Future versions of the Kernel may extend the four h's with two additional but non-required elements: how and why. These element names are reserved but under construction.



 TOC 

6.  The ANVL/ERC Record Syntax

One way to represent an ERC is to use ANVL (A Name-Value Language), a simple text-based record syntax in the tradition of classic internet protocols such as [RFC2822] (Resnick, P., “Internet Message Format,” April 2001.). Here is an example of an ERC as an ANVL record:

erc:
who:    Lederberg, Joshua
what:   Studies of Human Families for Genetic Linkage
when:   1974
where:  http://profiles.nlm.nih.gov/BB/AA/TT/tt.pdf
note:   This is an arbitrary note inside a
        small descriptive record.

What makes this ANVL record a complete ERC record is the "erc:" label and the presence of the four required elements.

It should be possible to represent an ERC in many different encodings (e.g., XML with a specific schema), provided the Kernel rules for element labels and values are followed. The Kernel rules coincide with rules for ANVL labels and values. Because ANVL is concise and easy to read, we will continue to use it in examples throughout this document.

As an ANVL record, the ERC is a sequence of elements beginning with "erc::" and ending in a blank line (who newlines in a row). While the ERC will look different in other encodings, in ANVL,

  1. The record begins with "erc:" and ends at the first blank line.
  2. Each element consists of a label, a colon, and an optional value.
  3. A long value may be folded (continued) onto the next line by inserting a newline and indenting the next line.
  4. A line beginning with a number sign ("#") is to be treated by recipients as if it were not present (in programmer terms, this would be called a comment line).

A value can thus be folded across multiple lines. An element value folded across several lines is treated as if the lines were joined together on one long line; thus the "note" element above is considered the same as

note:   This is an arbitrary note inside a small descriptive record.

That is all that this document has to say about ANVL, a complete description of which is detailed in the ANVL specification [ANVL] (Kunze, J. and Kahle, B., “A Name-Value Language,” February 2005.).

Independent of ANVL or any other encoding, there are rules for encoding ERCs in any concrete syntax. Inside Kernel element labels and values these rules happen to coincide with the ANVL element rules. The basic features of any format holding Kernel elements are:

  1. An element consists of a value paired with a non-empty label.
  2. In general, a record may contain any number of element instances bearing the same label.
  3. Element order is preserved.

In addition to these element rules, an ERC is considered complete only if all four elements "who", "what", "when", and "where" are present with no missing values; these four h's each have the coded synonyms h1, h2, h3, and h4, respectively. If a best effort to supply a value fails, in its place must be given a standardized value (below) indicating the reason for the missing value.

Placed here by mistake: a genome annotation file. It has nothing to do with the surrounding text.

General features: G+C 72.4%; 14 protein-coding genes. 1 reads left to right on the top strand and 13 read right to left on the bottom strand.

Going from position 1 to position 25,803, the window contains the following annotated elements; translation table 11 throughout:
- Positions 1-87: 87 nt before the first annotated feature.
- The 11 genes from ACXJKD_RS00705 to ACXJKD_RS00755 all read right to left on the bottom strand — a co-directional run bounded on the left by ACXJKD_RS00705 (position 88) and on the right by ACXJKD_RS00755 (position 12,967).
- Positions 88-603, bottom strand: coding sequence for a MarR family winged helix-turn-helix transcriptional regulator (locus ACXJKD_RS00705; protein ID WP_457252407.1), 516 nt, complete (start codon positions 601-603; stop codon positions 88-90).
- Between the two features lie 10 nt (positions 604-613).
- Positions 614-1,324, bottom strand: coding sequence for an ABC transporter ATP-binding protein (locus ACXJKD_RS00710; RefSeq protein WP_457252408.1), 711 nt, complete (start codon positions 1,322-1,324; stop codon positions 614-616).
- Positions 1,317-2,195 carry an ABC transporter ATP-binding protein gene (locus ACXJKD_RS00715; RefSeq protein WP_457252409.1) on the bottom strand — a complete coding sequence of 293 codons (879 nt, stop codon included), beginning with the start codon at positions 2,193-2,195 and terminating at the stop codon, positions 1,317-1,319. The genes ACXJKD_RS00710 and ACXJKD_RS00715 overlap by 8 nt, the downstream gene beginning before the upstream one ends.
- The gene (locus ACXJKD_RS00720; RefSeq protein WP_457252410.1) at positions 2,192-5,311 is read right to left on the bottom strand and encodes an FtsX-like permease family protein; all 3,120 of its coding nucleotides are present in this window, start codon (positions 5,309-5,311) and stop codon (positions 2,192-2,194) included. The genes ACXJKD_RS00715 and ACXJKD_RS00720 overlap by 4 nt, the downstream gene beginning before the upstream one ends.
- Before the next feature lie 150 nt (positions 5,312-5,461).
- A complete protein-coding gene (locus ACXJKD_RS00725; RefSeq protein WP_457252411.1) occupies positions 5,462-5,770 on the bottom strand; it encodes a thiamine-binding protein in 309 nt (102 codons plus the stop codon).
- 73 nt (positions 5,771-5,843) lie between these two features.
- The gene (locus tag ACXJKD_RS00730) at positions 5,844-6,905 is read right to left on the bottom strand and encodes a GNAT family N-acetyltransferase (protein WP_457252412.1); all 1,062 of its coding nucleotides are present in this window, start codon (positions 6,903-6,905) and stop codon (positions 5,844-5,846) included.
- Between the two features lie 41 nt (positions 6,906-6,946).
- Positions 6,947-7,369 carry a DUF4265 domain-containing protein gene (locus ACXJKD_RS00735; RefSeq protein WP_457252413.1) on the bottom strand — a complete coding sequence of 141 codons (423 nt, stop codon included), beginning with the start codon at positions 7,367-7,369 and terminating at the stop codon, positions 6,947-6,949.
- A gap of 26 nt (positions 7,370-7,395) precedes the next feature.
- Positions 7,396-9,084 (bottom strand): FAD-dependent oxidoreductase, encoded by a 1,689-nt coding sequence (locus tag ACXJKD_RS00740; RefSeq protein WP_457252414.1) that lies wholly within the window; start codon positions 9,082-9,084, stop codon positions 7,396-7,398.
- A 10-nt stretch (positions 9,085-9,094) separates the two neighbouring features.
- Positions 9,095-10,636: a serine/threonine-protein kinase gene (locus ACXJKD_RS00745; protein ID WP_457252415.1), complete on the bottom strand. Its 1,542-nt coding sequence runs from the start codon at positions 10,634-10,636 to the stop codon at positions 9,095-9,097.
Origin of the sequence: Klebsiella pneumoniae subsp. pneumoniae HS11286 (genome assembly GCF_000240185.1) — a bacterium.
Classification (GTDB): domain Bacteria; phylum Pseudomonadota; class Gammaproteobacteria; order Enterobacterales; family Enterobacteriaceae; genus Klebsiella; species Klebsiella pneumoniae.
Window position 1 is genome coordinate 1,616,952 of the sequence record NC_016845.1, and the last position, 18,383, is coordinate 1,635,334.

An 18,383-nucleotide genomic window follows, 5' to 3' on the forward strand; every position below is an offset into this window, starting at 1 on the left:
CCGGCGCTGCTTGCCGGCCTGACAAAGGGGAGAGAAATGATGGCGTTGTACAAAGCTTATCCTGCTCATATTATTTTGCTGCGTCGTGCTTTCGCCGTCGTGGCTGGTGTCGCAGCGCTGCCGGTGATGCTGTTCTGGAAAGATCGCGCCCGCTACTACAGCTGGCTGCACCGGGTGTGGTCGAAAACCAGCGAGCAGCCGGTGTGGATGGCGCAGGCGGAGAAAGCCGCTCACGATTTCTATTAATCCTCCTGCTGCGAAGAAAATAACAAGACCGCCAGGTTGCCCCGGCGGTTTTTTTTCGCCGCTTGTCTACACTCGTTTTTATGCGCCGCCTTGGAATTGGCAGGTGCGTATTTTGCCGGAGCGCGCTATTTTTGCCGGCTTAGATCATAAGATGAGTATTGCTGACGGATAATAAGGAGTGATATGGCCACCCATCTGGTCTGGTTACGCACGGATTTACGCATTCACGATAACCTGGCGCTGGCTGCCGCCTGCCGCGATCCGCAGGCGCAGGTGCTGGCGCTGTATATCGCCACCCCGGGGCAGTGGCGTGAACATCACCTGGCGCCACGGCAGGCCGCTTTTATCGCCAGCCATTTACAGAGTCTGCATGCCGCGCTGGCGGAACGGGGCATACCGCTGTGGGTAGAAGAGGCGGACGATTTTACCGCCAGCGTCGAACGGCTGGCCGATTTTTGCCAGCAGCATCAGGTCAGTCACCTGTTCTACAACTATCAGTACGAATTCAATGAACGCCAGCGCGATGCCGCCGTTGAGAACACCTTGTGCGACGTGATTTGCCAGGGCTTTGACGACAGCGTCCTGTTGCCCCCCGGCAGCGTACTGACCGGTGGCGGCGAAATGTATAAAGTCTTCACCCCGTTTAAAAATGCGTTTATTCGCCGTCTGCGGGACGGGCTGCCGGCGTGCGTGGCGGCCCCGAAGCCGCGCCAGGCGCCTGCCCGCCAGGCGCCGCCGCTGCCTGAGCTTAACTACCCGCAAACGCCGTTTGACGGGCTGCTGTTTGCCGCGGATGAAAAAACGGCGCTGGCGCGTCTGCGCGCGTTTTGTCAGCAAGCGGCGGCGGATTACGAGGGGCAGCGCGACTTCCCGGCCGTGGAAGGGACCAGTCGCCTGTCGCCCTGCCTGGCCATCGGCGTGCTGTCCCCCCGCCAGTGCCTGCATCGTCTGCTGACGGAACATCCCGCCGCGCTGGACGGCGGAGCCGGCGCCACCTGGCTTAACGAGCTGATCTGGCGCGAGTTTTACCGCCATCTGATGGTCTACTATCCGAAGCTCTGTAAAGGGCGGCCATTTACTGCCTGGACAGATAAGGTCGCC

As mentioned, the Kernel is just a vocabulary and it is the ERC that imposes assumptions about required elements. The four h's may be supplied with implicit labels by using the abbreviated-form ERC. In this case, element ordering must be strictly observed, as in

erc:  Lederberg, Joshua
      | Studies of Human Families for Genetic Linkage | 1974
      http://profiles.nlm.nih.gov/BB/AA/TT/tt.pdf
note:   This is an arbitrary note inside a
        small descriptive record.

A record that does not have all four h's is considered a "stub ERC". Stubs may be especially useful for holding records that are under construction or are subject to an automated completion process.

While the ERC is a general-purpose container for exchange of resource descriptions, it does not dictate how records must be internally stored, laid out, or assembled by data providers or recipients. Arbitrary internal descriptive frameworks can support ERCs simply by mapping (e.g., on demand) local records to an ERC container and making them available for export. Therefore, to support ERCs there is no need for a data provider to convert internal data to be stored in an ERC format.



 TOC 

7.  Kernel Label Structure

The rest of this document is concerned with Kernel metadata independent of the ERC. Nonetheless, examples will continue to be given using the ANVL/ERC format.

Kernel element labels are strings beginning with a letter that may contain any combination of letters, numbers, hyphens, and underscores ("_"). Element labels are therefore fairly consistent with the rules for [XML] (W3C, “Extensible Markup Language (XML) 1.0 (Fourth Edition),” August 2006.). An inconsistency is that Kernel labels may be entered with spaces; in this case all sequences of spaces are considered equivalent to a single space, and that space in turn is then considered (for matching and for export to XML) to be equivalent to an underscore. Any initial and final spaces are stripped away before processing a label.

For comparison purposes, element labels are also considered case-insensitive; in other words, labels may be entered and displayed with case differences, but there is no possibility of conflict behind the scenes when spaces and upper case are normalized to underscore and lower case. For example, these rules prevent any future version of the Kernel from ever having these as two distinct elements,

marc_856
MARC 856

For display purposes, element labels are considered case-sensitive; in other words, upper- and lower-case distinctions should be preserved upon display.

An element label may also be accompanied by its coded synonym. In ANVL the synonym follows the label and is enclosed in parentheses (whereis in XML, for example, the synonym might be an XML attribute). In fact, if the official coded synonym is present, the label itself may be represented in any UTF-8 [RFC3629] (Yergeau, F., “UTF-8, a transformation format of ISO 10646,” November 2003.) form (e.g., in a local translation) that is convenient for the record's local audience, as in,